Goat's Milk vs. Cow's Milk

Goat’s milk may provide an advantage when it comes to weight loss and heart health.
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Meyenberg Goat Milk

Goat’s milk may provide an advantage when it comes to weight loss and heart health.

Q: Nutritionally, how different are goat’s milk and cow’s milk?

A: Cow’s milk and goat’s milk provide similar amounts of nine essential nutrients: calcium, potassium, phosphorus, protein, thiamin, riboflavin, niacin, vitamin A, and vitamin D. Although just about tied in the vitamin and mineral contest, the two types of milks, and the cheeses made from them, score differently when it comes to allergies, food intolerance, digestion, weight loss, and heart health.

Go with goat’s milk if you’ve been diagnosed with a cow’s milk allergy, you’re lactose intolerant, or you have trouble digesting cow’s milk. Goat’s milk may be a safe alternative for those with a cow’s milk allergy because of the different types of casein (a protein) in each type of milk. Of the various proteins in cow’s milk, casein—particularly alpha S1 casein—seems to be a doesn’t contain the same alpha S1 an allergic reaction.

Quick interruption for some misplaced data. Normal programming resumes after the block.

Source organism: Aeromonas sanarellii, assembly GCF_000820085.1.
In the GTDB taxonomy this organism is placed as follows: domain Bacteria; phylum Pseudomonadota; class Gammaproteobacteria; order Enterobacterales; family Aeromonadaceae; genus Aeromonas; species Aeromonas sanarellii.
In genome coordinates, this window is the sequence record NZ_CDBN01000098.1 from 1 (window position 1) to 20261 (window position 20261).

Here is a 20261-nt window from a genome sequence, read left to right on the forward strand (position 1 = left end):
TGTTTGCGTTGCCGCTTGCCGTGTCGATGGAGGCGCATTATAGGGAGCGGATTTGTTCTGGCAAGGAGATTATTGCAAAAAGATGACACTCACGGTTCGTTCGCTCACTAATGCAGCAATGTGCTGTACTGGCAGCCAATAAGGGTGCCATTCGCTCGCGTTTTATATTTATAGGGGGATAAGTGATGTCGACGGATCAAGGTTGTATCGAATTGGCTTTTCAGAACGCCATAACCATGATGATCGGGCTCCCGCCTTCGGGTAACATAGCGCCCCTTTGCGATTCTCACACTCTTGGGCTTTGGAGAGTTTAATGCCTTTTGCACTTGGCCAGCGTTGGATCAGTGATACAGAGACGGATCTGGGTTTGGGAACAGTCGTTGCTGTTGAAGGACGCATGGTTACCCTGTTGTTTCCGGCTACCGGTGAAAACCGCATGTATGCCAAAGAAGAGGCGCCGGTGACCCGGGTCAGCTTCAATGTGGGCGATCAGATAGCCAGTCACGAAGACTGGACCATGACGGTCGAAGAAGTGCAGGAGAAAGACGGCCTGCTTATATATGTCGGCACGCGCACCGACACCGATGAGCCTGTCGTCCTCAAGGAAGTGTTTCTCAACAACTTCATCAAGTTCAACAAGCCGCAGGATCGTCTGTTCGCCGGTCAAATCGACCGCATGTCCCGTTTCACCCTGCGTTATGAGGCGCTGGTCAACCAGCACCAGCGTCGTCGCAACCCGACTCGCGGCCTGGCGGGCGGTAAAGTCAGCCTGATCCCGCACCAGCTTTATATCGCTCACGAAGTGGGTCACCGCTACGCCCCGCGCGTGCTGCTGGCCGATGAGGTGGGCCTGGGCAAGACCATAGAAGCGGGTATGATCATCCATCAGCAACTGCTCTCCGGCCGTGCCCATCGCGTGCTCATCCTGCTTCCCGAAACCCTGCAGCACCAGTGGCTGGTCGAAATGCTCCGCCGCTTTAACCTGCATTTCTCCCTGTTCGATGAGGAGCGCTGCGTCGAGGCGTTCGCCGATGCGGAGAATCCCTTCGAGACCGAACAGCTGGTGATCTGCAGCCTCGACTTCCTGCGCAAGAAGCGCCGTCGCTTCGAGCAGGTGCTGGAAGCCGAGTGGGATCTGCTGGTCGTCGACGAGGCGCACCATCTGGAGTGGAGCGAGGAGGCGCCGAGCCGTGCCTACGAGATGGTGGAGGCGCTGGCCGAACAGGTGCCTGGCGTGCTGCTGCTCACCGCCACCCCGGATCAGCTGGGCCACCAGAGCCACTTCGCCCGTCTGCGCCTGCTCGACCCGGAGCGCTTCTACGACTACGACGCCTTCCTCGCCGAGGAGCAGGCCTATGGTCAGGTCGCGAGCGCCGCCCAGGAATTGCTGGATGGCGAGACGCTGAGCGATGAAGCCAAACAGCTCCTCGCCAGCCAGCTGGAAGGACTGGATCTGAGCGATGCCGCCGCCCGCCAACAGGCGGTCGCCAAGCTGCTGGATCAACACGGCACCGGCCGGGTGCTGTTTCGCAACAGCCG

As for lactose intolerance, goat’s milk has less lactose than cow’s milk, so it tends to be better tolerated. Additionally, goat’s milk contains smaller globules of fat, which are easier to digest, so there’s less bloating and discomfort.

Goat’s milk also may provide an advantage when it comes to weight loss and heart health. Ounce for ounce, compared with cow’s milk, goat’s milk contains more medium-chain fatty acids, which—along with a diet of whole grains, plenty of produce, and protein that’s light on fats—may speed up metabolism and burn stored fat. In addition, goat’s milk supplies about 30 percent more heart-healthy monounsaturated fat than cow’s milk.